Next day was the wedding. We were up and ready by 10:00 AM. That was what we were told  and considering the rituals in the south, that had to happen at the right time of the day, I expected less delay on the day of the wedding. But, here things are different. By the time everyone was ready, it was 12:00 PM. Till then, Madhav, Fabien, Chris and I chatted. Fabian and Chris also had no plans for the day so we three decided to head to Delhi after the wedding. Madhav suggested we stay at a hostel called Zostel. We made our free reservations online. While we waited for others, Harshit and I took some crazy, funny selfies.

The wedding in Gurudwara was simple with the priest reading verses from the holy book and some prayers. The boy and girl walk around the holy book to complete the ritual. After the wedding, lunch was served there. Again, lots of food. We changed and decided to head to Delhi soon after lunch. Before leaving, we took some selfies with the couple.

I am growing extremely fond of group selfies. They always appear to be happy and natural. Perhaps, it is because everyone unitedly is in the same moment. My selfie stick is the best purchase I have made in recent times as it helps me bring people together into a moment that seems to be perfect only with togetherness. And what a wonderful wedding this was!

Saturday, July 11, 2015

Bangalore to Milak, UP

My friend Aman had invited me well in advance for his wedding as it involved a long journey and flight reservations. When other friends, one by one dropped off, I was unsure of this trip. But, Aman insisted me to come and assured me that it would be a great experience. Today, after having returned I couldn't agree more. So on the 3rd of July, due to a pre-ponned flight, I landed in Delhi at around 8:30 AM.

Aman had asked me to book a train to Rampur, UP. I had waiting list on two different trains that were to be boarded at two different railway stations - DEL and NDLS. Interestingly, both got confirmed and I took the one in the morning from NDLS. At the airport, I was directed to take a shuttle to the nearest Metro station called Aerocity. For most domestic flights departing from or arriving at Terminal 1 this is the way to get to the nearest Metro station. Terminal 3  has a metro station there. So the bus was quick and I was charged a nominal Rs30. The first thing I noticed when I drove off from the airport is that everything seemed to happen in a very relaxed and lethargic pace. In Bangalore, there is always an unnecessary rush in people to get somewhere but here even vehicles seemed to move in a lazy fashion as if there was all the time in the world. It was actually a comforting sight for a traveler like me.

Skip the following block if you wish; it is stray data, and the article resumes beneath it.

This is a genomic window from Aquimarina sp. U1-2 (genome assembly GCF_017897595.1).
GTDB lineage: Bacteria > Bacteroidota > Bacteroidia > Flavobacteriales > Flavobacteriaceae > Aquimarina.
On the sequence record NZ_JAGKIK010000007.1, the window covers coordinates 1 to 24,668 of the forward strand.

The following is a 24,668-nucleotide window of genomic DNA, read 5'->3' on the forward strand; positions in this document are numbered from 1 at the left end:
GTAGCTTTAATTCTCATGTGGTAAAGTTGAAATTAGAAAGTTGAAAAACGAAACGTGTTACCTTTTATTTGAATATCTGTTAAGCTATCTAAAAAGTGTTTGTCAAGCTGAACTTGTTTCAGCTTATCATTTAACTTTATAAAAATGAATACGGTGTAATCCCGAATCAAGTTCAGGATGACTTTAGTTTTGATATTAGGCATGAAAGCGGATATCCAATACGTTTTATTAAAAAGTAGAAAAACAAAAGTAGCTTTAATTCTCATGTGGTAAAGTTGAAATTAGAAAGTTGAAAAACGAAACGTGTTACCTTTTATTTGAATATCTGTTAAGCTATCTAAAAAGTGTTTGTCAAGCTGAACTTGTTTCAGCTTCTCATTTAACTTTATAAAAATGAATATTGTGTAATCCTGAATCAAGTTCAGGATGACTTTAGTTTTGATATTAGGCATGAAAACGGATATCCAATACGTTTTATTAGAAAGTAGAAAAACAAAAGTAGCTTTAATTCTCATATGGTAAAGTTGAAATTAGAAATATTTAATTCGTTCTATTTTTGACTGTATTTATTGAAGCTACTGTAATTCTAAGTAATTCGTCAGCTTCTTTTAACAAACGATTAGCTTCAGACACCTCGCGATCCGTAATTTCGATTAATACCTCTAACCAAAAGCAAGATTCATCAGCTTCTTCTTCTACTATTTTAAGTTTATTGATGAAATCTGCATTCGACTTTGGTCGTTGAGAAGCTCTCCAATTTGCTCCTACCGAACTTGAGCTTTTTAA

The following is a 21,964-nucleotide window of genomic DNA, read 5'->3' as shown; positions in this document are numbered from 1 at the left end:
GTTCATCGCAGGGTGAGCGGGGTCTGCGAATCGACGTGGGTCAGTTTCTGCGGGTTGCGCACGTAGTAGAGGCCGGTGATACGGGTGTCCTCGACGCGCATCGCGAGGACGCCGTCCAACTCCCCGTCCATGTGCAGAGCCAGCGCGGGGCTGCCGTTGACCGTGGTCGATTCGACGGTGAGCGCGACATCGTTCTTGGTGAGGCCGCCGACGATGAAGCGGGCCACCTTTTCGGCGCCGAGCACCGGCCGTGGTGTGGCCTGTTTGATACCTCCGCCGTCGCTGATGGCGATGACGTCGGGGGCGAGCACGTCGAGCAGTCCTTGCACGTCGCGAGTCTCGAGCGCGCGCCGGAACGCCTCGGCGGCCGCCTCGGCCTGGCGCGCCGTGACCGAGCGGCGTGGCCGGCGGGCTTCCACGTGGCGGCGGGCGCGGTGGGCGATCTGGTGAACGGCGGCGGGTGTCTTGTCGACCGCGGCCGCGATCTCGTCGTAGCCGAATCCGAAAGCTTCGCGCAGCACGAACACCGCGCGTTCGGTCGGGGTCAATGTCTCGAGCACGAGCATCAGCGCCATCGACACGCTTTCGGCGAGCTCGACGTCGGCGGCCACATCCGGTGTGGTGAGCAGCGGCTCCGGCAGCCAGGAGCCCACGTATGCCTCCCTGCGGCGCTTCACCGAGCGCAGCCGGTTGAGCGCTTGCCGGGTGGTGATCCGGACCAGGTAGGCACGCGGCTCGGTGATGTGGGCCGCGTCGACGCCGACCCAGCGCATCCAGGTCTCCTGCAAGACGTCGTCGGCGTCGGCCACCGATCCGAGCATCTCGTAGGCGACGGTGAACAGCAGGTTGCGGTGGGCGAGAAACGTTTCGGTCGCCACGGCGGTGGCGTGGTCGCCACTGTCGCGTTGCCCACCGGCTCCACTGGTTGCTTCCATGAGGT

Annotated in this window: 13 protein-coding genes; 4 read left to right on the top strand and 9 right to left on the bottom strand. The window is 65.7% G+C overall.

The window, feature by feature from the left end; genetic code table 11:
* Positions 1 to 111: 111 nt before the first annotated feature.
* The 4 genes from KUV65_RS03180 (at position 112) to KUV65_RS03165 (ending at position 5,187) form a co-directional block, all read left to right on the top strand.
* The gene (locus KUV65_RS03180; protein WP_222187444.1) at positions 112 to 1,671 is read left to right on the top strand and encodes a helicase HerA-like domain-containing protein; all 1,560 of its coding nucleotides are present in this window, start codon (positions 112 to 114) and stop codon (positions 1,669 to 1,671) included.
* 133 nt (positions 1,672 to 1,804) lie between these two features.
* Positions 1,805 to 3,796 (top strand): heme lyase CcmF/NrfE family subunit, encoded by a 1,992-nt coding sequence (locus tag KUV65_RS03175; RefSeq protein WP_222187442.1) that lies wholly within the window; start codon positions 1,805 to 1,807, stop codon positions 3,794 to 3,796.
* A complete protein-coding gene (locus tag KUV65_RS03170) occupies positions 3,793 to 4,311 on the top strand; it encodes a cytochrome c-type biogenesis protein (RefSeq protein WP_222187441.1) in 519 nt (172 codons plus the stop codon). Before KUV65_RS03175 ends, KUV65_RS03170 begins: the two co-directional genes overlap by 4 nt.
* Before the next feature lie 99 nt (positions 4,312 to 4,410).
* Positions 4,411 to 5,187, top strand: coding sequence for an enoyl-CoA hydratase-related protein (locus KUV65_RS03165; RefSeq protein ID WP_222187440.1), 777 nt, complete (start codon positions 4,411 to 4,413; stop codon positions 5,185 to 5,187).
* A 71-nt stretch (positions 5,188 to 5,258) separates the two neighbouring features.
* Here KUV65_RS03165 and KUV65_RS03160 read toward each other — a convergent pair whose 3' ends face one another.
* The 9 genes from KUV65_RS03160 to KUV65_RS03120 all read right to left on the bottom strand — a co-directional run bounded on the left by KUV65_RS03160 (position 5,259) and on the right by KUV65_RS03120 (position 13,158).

Well, I got off at Aerocity metro station and was directed to take the airport express directly to the last stop - NDLS railway station. Delhi Metro is designed very similar to that I had witnessed in Hong Kong. Again, it was a very relaxed journey. In days to come, I did travel in Metro; sometimes they were crowded but I never felt it was over crowded like I did experience in Mumbai trains. Anyways, I got off at NDLS and crossed the road to get to the railway station. Kashi express was at 11:30 AM and I had more than an hour, so I decided to grab some quick brunch at a local restaurant. Then, I waited for my train at the platform. That is when, I felt the heat. The airport, metro stations, train and hotels are all air conditioned but when you get out of them you face the reality of this harsh weather that I have been recently viewing in news channels. The worst part is that it is humid and there are heat waves. I also found Delhi to be terribly dirty and as I travel to other indian cities, I realise how clean and tidy Bangalore is. Though Bangalore is not comparable with other foreign countries, it is far better than any other Indian cities. I think the cleanliness is limited to Bangalore, Mysore, Coorg, South/North Canara and Kerala.